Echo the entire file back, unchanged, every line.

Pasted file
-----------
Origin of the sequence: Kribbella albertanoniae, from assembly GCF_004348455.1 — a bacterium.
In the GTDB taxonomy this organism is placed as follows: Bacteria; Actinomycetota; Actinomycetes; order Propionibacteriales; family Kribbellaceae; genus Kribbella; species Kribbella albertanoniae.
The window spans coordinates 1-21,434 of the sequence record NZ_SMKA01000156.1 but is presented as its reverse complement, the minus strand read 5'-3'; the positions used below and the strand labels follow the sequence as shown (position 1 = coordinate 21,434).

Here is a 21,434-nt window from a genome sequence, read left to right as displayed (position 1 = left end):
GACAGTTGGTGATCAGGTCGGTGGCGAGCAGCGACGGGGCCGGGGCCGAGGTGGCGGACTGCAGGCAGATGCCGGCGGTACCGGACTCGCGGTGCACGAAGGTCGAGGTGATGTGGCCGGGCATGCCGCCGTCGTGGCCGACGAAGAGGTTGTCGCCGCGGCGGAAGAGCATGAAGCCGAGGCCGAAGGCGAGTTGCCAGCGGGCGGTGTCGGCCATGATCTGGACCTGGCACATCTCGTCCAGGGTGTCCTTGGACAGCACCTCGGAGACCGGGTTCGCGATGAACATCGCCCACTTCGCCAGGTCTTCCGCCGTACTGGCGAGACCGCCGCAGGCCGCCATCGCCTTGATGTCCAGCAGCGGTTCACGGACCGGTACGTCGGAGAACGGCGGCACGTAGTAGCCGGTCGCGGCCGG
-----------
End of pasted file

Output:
Origin of the sequence: Kribbella albertanoniae, from assembly GCF_004348455.1 — a bacterium.
In the GTDB taxonomy this organism is placed as follows: Bacteria; Actinomycetota; Actinomycetes; order Propionibacteriales; family Kribbellaceae; genus Kribbella; species Kribbella albertanoniae.
The window spans coordinates 1-21,434 of the sequence record NZ_SMKA01000156.1 but is presented as its reverse complement, the minus strand read 5'-3'; the positions used below and the strand labels follow the sequence as shown (position 1 = coordinate 21,434).

Here is a 21,434-nt window from a genome sequence, read left to right as displayed (position 1 = left end):
GACAGTTGGTGATCAGGTCGGTGGCGAGCAGCGACGGGGCCGGGGCCGAGGTGGCGGACTGCAGGCAGATGCCGGCGGTACCGGACTCGCGGTGCACGAAGGTCGAGGTGATGTGGCCGGGCATGCCGCCGTCGTGGCCGACGAAGAGGTTGTCGCCGCGGCGGAAGAGCATGAAGCCGAGGCCGAAGGCGAGTTGCCAGCGGGCGGTGTCGGCCATGATCTGGACCTGGCACATCTCGTCCAGGGTGTCCTTGGACAGCACCTCGGAGACCGGGTTCGCGATGAACATCGCCCACTTCGCCAGGTCTTCCGCCGTACTGGCGAGACCGCCGCAGGCCGCCATCGCCTTGATGTCCAGCAGCGGTTCACGGACCGGTACGTCGGAGAACGGCGGCACGTAGTAGCCGGTCGCGGCCGG